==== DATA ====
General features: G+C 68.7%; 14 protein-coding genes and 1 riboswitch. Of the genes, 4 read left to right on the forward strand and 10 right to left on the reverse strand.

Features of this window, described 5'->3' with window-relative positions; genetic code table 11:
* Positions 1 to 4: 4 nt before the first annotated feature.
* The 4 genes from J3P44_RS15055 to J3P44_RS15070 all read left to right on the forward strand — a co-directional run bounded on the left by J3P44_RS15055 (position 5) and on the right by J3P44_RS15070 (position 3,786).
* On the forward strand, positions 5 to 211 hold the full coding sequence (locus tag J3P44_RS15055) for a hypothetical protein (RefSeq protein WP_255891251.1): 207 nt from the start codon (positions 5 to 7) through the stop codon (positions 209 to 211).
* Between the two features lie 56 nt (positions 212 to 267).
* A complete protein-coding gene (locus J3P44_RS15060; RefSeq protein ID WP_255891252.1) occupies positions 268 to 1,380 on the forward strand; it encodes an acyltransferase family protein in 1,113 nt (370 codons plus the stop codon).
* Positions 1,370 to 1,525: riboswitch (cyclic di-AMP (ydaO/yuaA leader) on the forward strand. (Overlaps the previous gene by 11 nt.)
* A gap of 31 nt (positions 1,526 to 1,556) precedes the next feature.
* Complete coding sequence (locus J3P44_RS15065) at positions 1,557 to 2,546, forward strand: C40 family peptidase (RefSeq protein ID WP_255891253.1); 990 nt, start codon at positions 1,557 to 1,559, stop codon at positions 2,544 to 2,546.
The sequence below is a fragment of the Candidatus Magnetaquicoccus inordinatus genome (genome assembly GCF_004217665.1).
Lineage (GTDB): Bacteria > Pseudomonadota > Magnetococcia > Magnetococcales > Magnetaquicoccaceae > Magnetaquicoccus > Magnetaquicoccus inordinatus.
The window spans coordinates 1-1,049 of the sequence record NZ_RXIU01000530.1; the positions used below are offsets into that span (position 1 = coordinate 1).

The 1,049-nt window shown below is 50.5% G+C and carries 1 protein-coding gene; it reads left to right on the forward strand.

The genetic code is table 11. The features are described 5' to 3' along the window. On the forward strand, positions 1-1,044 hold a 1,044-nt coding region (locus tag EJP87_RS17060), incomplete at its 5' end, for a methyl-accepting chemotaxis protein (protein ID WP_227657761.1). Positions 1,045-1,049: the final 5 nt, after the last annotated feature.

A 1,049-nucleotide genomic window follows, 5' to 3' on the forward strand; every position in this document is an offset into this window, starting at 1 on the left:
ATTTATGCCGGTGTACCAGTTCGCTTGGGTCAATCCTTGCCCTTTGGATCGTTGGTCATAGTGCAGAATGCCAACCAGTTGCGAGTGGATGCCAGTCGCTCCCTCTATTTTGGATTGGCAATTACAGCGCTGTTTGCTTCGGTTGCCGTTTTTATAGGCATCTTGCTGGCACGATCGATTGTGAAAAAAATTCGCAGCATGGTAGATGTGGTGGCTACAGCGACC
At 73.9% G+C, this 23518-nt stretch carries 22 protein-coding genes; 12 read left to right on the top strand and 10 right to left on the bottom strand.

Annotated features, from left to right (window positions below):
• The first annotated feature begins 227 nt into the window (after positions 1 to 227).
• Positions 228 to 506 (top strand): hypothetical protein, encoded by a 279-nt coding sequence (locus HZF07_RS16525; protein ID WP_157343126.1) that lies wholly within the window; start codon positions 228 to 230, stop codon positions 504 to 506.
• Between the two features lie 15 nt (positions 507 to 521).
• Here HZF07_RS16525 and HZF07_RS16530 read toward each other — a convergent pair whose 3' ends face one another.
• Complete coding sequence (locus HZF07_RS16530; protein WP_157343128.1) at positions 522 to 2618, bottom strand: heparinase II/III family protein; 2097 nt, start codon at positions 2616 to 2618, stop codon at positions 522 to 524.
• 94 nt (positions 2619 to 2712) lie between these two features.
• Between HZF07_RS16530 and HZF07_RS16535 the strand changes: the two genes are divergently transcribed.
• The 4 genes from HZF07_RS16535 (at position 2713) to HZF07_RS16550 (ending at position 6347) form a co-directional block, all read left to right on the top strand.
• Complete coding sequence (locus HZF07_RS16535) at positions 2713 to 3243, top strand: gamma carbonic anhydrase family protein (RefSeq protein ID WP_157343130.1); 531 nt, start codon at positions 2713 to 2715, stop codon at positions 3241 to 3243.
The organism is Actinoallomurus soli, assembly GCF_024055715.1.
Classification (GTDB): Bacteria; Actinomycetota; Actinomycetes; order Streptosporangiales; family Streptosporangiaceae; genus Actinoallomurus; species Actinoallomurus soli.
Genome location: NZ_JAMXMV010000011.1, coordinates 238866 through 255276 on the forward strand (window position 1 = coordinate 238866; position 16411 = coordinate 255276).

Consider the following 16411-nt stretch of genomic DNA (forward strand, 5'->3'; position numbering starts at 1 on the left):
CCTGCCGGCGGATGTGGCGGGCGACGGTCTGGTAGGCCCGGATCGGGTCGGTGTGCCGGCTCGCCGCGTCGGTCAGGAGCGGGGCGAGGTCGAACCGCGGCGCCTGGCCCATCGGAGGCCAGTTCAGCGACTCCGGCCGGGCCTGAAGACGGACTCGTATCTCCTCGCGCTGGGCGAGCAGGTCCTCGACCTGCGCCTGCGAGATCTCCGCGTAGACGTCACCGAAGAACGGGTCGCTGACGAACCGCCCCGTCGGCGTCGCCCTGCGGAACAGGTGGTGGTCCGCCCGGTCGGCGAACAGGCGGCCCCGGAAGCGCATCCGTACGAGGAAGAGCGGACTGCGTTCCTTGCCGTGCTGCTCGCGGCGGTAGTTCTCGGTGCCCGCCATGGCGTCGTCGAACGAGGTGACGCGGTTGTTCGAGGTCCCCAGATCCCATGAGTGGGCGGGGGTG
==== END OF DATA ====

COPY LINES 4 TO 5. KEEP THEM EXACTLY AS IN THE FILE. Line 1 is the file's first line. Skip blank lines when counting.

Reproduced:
* The 4 genes from J3P44_RS15055 to J3P44_RS15070 all read left to right on the forward strand — a co-directional run bounded on the left by J3P44_RS15055 (position 5) and on the right by J3P44_RS15070 (position 3,786).
* On the forward strand, positions 5 to 211 hold the full coding sequence (locus tag J3P44_RS15055) for a hypothetical protein (RefSeq protein WP_255891251.1): 207 nt from the start codon (positions 5 to 7) through the stop codon (positions 209 to 211).